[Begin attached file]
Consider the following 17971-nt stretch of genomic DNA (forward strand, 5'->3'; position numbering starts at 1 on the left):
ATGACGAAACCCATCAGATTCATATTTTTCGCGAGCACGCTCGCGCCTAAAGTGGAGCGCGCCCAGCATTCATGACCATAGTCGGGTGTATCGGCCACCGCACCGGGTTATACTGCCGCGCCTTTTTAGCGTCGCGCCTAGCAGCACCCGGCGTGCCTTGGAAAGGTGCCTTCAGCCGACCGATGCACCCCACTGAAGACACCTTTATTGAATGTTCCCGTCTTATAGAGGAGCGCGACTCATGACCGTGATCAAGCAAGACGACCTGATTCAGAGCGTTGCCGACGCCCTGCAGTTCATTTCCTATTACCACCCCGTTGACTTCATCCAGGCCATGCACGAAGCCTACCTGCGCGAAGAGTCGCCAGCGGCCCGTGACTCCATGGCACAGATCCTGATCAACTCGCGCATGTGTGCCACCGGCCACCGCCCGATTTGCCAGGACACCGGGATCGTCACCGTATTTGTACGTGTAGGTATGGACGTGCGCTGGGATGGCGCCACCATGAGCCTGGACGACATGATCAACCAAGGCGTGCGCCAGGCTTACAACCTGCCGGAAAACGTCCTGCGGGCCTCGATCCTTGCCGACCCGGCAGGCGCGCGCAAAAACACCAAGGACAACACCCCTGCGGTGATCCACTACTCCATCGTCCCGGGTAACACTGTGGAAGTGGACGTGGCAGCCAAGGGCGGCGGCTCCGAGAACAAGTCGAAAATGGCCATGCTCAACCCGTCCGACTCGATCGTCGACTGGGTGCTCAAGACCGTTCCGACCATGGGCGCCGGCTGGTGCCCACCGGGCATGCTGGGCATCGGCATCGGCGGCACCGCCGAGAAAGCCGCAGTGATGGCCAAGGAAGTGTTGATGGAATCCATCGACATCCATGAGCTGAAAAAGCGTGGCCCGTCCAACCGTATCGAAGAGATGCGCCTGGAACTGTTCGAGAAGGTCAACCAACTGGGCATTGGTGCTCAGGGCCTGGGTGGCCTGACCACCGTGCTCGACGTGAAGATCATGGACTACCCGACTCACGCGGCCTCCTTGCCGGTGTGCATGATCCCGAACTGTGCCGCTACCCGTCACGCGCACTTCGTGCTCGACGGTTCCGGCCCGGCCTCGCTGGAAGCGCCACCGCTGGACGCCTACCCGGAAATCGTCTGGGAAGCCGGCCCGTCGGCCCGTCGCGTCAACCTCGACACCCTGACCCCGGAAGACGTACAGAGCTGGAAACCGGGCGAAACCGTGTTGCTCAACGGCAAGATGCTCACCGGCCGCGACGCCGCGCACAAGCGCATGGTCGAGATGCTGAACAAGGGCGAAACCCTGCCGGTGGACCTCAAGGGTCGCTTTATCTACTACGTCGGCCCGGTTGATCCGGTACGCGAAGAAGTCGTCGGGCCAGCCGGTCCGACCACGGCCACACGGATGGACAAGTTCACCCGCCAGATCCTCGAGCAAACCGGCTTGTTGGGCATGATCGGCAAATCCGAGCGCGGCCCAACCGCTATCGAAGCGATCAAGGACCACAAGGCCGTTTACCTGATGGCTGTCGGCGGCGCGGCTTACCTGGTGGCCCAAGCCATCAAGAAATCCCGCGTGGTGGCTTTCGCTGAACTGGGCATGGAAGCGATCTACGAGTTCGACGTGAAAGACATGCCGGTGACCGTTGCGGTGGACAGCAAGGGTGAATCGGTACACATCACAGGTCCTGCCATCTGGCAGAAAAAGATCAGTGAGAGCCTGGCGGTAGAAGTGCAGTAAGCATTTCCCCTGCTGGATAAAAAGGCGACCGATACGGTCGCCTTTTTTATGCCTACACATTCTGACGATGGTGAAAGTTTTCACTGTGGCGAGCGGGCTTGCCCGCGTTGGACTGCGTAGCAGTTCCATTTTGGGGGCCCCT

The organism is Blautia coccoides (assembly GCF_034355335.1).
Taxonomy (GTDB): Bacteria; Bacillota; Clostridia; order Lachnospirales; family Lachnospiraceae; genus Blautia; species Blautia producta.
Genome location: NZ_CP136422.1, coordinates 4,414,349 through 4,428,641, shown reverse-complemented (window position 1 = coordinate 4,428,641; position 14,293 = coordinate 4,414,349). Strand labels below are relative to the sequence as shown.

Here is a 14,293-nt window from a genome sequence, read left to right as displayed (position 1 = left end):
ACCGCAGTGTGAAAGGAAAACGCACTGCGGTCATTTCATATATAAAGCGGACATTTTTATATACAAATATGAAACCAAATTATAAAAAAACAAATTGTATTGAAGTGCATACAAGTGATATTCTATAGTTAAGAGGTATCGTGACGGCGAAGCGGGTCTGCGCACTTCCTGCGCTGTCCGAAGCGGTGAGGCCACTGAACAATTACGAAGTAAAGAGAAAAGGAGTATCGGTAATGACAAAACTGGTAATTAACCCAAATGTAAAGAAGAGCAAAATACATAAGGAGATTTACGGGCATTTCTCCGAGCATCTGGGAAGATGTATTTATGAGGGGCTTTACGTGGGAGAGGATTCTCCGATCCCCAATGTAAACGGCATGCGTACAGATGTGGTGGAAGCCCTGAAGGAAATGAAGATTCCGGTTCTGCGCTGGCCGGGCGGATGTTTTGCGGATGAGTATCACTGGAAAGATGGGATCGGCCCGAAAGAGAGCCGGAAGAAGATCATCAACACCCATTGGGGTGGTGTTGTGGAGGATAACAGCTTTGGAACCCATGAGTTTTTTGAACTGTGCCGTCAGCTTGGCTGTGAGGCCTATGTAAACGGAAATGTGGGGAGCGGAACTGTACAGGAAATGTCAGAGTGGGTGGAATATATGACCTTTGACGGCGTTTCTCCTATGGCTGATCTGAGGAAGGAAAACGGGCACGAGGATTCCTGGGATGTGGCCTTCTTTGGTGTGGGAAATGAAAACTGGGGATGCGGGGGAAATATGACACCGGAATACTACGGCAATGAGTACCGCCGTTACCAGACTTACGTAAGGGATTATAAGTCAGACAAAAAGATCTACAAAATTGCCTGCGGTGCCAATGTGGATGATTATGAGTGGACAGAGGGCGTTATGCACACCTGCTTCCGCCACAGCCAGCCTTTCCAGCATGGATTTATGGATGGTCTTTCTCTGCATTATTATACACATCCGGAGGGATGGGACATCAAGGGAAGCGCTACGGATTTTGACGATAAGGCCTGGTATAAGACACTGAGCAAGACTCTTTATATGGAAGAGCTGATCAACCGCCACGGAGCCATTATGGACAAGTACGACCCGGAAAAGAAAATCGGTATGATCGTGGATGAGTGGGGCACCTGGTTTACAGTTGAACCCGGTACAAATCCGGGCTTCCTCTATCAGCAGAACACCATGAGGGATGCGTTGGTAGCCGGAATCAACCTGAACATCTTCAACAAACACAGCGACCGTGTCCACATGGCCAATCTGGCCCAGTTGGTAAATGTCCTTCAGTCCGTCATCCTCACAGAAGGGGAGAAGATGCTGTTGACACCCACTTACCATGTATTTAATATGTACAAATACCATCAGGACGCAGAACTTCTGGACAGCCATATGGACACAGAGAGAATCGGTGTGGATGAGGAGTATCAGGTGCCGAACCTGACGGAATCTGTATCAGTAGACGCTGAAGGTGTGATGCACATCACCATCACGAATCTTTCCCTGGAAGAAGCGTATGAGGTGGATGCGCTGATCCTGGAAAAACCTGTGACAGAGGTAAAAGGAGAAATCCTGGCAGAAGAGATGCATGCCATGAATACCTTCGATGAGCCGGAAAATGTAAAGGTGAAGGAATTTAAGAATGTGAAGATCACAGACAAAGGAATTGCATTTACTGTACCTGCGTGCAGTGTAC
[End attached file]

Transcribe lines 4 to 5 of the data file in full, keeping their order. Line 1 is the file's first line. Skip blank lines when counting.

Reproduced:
Taxonomy (GTDB): Bacteria; Bacillota; Clostridia; order Lachnospirales; family Lachnospiraceae; genus Blautia; species Blautia producta.
Genome location: NZ_CP136422.1, coordinates 4,414,349 through 4,428,641, shown reverse-complemented (window position 1 = coordinate 4,428,641; position 14,293 = coordinate 4,414,349). Strand labels below are relative to the sequence as shown.